C. Though damnation is real: here is the message that we have for you it is avoidable. You need not be lost. You need not go to hell. You need not experience that endless fire and that unceasing pain – and I do not for a moment wich to relax the Scriptural doctrines of total inability and unconditional election when I say this.

I know that some are troubled on this subject because they know that there is a divine decree by which from all eternity God has chosen out His people from among the lost race of men and permitted the rest to perish: and this is a truth which I hold because the Bible teaches it: and yet, I say to you this morning that you need not be lost or go to hell because it is a false conclusion which the unenlightened human reason sometimes draws from the doctrine of election that it is possible for a person to want to be saved and not to be able to be saved because he is not chosen. I say that it is false because the very same Bible that teaches the divine decree so clearly also teaches a personal choice, a free offer of grace: in other words, that damnation is avoidable. «Whosoever believeth, “it says,” shall not perish, but have everlasting life.”

D. The truth is, you see, that though damnation is a reality and a danger with which every man must reckon and from which every man is warned to flee, salvation and not damnation is God’s primary and blessed business. Ezekiel 33:11, “As I live, saith the Lord God, I have no pleasure in the death of sinners; but that the wicked turn from his ways and live: turn ye, turn ye from your evil ways; for why will ye die, o house of Israel.” Or I Timothy 2:4, “Who will have all man to be saved and to come to the knowledge of the truth.” We must not think of God as holding our damnation and salvation as one might offer to a child an apple or an orange with the invitation to take one. No! God offers salvation to men: and on the grandest and most glorious terms – This is His delight, while damnation is His sad and awful duty!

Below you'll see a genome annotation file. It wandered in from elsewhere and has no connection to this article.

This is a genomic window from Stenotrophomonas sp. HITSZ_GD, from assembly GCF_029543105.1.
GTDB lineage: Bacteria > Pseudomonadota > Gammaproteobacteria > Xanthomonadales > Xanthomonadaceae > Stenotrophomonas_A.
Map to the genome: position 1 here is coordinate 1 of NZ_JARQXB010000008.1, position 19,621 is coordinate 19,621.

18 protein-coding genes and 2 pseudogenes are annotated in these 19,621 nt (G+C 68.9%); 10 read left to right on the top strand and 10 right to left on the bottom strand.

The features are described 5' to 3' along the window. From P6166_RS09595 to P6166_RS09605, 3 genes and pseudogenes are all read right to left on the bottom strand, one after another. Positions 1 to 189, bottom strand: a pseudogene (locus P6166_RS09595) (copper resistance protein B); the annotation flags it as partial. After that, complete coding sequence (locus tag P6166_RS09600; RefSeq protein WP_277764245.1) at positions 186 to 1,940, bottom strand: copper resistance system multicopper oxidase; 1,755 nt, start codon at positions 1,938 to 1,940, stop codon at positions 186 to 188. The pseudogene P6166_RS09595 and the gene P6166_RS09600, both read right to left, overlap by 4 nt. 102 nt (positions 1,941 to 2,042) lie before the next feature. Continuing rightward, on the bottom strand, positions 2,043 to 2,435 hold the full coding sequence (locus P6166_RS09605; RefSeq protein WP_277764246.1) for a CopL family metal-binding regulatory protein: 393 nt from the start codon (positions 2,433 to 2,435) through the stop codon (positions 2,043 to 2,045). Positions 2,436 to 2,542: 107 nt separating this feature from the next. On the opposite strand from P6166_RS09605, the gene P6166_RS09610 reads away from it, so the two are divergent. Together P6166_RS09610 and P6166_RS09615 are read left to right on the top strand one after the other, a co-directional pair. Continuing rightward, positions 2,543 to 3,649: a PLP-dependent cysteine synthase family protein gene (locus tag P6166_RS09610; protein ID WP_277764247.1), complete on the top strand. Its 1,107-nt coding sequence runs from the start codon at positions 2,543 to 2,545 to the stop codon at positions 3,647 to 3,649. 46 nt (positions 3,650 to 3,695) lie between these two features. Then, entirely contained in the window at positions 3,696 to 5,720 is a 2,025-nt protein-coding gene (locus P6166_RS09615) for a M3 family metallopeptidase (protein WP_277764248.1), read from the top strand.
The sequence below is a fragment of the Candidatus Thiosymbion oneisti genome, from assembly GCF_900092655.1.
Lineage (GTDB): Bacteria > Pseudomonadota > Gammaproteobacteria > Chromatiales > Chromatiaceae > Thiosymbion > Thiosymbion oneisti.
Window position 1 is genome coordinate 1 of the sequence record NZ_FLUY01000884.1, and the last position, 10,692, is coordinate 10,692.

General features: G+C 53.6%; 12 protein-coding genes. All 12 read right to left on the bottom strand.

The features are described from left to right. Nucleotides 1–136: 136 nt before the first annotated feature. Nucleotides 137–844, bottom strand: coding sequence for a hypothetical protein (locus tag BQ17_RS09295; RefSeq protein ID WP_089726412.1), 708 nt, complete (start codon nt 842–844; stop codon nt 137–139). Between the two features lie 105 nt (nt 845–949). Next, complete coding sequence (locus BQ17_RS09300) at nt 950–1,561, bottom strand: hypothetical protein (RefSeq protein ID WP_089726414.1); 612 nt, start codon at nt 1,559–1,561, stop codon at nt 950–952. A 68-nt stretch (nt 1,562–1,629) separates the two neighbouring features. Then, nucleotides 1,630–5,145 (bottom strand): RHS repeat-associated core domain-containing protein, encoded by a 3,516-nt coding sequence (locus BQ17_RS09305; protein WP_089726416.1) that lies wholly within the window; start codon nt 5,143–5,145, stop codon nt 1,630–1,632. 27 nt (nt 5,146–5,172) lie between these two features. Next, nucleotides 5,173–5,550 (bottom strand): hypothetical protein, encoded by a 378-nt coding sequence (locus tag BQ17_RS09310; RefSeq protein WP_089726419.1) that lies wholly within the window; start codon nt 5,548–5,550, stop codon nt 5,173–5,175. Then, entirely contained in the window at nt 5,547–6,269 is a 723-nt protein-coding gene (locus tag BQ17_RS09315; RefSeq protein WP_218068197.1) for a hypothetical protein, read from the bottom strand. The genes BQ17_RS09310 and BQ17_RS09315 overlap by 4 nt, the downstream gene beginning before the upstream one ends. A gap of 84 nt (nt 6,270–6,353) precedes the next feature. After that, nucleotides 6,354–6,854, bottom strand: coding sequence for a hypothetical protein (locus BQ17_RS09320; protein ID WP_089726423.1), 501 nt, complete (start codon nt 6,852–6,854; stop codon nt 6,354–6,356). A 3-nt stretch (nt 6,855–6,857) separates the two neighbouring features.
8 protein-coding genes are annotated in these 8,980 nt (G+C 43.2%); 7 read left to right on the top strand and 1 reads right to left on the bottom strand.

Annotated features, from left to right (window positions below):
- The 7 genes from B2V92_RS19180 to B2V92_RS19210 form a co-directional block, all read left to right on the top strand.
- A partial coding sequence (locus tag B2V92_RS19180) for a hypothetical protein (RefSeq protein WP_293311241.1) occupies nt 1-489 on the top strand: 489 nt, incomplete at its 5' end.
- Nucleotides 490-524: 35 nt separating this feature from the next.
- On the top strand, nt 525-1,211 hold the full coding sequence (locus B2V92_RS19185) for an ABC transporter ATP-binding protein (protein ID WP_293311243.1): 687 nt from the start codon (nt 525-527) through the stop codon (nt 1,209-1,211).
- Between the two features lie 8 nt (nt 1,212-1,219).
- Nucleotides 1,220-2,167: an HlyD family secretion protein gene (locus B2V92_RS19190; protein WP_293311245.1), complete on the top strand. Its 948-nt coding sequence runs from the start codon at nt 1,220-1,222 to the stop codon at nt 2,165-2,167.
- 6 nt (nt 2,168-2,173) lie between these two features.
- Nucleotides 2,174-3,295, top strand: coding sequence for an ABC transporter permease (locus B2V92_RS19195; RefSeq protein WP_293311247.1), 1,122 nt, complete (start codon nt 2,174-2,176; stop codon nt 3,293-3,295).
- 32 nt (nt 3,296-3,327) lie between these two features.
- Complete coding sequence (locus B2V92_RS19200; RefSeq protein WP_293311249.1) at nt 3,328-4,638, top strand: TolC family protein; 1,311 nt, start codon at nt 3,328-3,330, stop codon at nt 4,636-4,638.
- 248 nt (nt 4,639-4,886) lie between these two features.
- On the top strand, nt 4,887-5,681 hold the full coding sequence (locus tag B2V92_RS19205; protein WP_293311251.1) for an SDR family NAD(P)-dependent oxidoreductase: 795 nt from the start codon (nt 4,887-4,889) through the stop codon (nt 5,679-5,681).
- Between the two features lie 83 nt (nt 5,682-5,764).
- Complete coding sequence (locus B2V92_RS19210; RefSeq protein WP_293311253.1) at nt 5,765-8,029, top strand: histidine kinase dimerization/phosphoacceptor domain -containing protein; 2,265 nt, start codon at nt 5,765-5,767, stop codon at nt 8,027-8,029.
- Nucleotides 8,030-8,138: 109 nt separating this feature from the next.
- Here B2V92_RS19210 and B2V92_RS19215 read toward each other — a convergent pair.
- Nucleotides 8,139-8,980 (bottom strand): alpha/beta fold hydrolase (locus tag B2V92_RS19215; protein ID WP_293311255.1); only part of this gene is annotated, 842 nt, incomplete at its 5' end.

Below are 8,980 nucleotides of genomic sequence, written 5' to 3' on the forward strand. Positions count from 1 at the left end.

E. For salvation Christ came forth, leaving behind Him the mansions of glory and endless delight. For salvation, He was born in the humblest of circumstances. For salvation, He suffered all the days of His life, but especially at the end of His life. For salvation, He died there on the Cross of Calvary. And for salvation, He rose from the dead thanks be to God for His unspeakable gift!

F. And what of salvation? It is perfect in itself – sufficient to give forgiveness and life eternal to every sinner who repents as a gift, without price, without works, without merit of any sort on our part. It is sufficient for you, too – to save and redeem you forever!

II. But let us go on: not only do we see diverging ends of human life here, damnation or salvation, hell or heaven, but we also have it clearly set before us that believing is the preeminent condition of salvation, or we might say that it is a case of Converging demands: “He that believeth.…shall be saved; he that believeth not shall be damned, our Savior says.

A. It is clear from the whole chapter here that unbelief and not belief was the characteristic reaction of the disciples and friends of Jesus Christ to the news of His resurrection, it seems that the women who had brought sweet spices, that they might come and anoint him, and who very early in the morning, the first day of the week came unto the sepulcher at the rising of the sun, did not give much credence to the “young man,” as he is here described, who was sitting on the right side and who told them so plainly – “Jesus is risen: He is not here.” The record says that they fled, they trembled and were amazed – neither said they anything to any man, for they were afraid: surely not evidence of faith, are
they?